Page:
“Church and State represents the importance of marriage equality in the eyes of the people most affected by it”
Church and State is a documentary focusing on a Utah court case that was led by an inexperienced gay man. Due to the pervasiveness of religion in the state, it was believed to not succeed. Despite all odds, however, the case succeeded in creating marriage equality, setting a legal precedent for the Supreme Court ruling in 2015.
For many people outside of Utah, there is nothing know about the state beyond it being Mormon, let alone the subject matter of the documentary itself. Church and State, however, does an excellent job contextualizing the circumstances that surround the case itself for unaware audience members. From depicting the pervasiveness of the Church of Latter Day Saints (LDS) to how the state government operates, viewers from outside Utah are able to understand how unexpected this win for marriage was.
What is most unique about the documentary is the attention paid to various forms of gay activism. On one side there is Mark Lawrence, a man who is not experienced in politics, wanting to hold the state accountable for discrimination. On the other, there is Peggy Tomsic and the couples she represents in court, who are the ‘image’ for marriage equality in the state. Once the two parties dissolve their relations with one another, we as the audience are faced with the fundamental question that has seemed to plague our community for decades – how do we best advocate for LGBTQ+ rights?
To the credit to the filmmakers, this film represents both sides with compassion and respect. Neither group is seen as entirely in the right or wrong, and the storyline notes the positive and negative aspects of both groups. It is extremely rare to see so much care into two different types of activists, which makes the film that much more complex to watch. It asks questions instead of answering them, and shows Mark Lawrence and Peggy Tomsic as individually captivating people, with stories that make you want to get out and act.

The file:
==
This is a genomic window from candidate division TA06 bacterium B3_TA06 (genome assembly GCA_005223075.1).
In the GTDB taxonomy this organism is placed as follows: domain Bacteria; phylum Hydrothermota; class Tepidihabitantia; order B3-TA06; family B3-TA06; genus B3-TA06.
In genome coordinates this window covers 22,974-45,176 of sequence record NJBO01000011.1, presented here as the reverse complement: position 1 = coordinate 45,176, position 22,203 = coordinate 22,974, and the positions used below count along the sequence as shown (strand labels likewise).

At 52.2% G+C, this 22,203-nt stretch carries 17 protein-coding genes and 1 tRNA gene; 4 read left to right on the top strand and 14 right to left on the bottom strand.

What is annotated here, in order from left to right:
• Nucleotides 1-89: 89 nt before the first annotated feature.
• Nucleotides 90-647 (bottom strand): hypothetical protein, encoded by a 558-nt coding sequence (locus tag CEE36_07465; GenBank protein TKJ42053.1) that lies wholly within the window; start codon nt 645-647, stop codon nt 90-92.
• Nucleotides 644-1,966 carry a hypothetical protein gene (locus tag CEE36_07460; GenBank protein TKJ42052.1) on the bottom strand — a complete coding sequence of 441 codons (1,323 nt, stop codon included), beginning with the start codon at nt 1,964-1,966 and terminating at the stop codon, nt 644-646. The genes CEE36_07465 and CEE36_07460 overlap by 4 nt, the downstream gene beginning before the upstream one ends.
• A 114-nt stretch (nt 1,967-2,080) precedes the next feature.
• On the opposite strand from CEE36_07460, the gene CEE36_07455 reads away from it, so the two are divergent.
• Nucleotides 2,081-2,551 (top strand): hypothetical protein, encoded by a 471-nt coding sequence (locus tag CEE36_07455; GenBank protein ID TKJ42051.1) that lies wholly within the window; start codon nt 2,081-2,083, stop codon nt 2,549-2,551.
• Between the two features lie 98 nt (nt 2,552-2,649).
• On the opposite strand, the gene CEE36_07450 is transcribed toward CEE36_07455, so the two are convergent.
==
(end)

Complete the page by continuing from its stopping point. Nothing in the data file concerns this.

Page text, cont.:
The only thing sincerely missed in the film is seeing how the court cases operated. Certainly you would not want to watch a full legal breakdown in a documentary, but it leaves questions on how the legal argument itself was formulated. With so much of the film discussing the case, it would have been useful to see Peggy Tomsic describe how she toppled Amendment 3.
Often, LGBTQ+ histories talk about sudden revolutions, such as the Stonewall riot or the Supreme Court case toppling gay marriage bans nationwide. It would have been useful to see more of how the argument was formulated to understand how it set legal precedent in the United States court system. To understand that component would allow a more complete understanding of how the circumstances described in the first half of the film were not able to override the court ruling.
Overall, Church and State is a fascinating glimpse on the court case toppling the gay marriage ban in Utah, the players in the case, and the multifaceted difficulties facing gay activists today; it is clear that this film was crafted by people within the LGBTQ+ community. The heartfelt embraces of women being able to marry, men coming out of the room in tears after getting their marriage licenses, and couples finally being able to adopt their children are such beautiful images. It does not linger on tragedy or bigotry, while still acknowledging its omnipresence in the state. Instead, at its core, this documentary represents the importance of marriage equality in the eyes of the people most affected by it. It truly is wonderful to see.
Directed By: Holly Tuckett and Kendall Wilcox
Produced By: Holly Tuckett, Kendall Wilcox, Jennifer Lynn Dobner, James Huntsman
Cast: Mark Lawrence, Peggy Tomsic, Derek Kitchen, Moudi Sbeity, Kody Partridge, Laurie Wood, Taylor Petrey, Jim Magleby, Jennifer Lynn Dobner
Release Date: 2018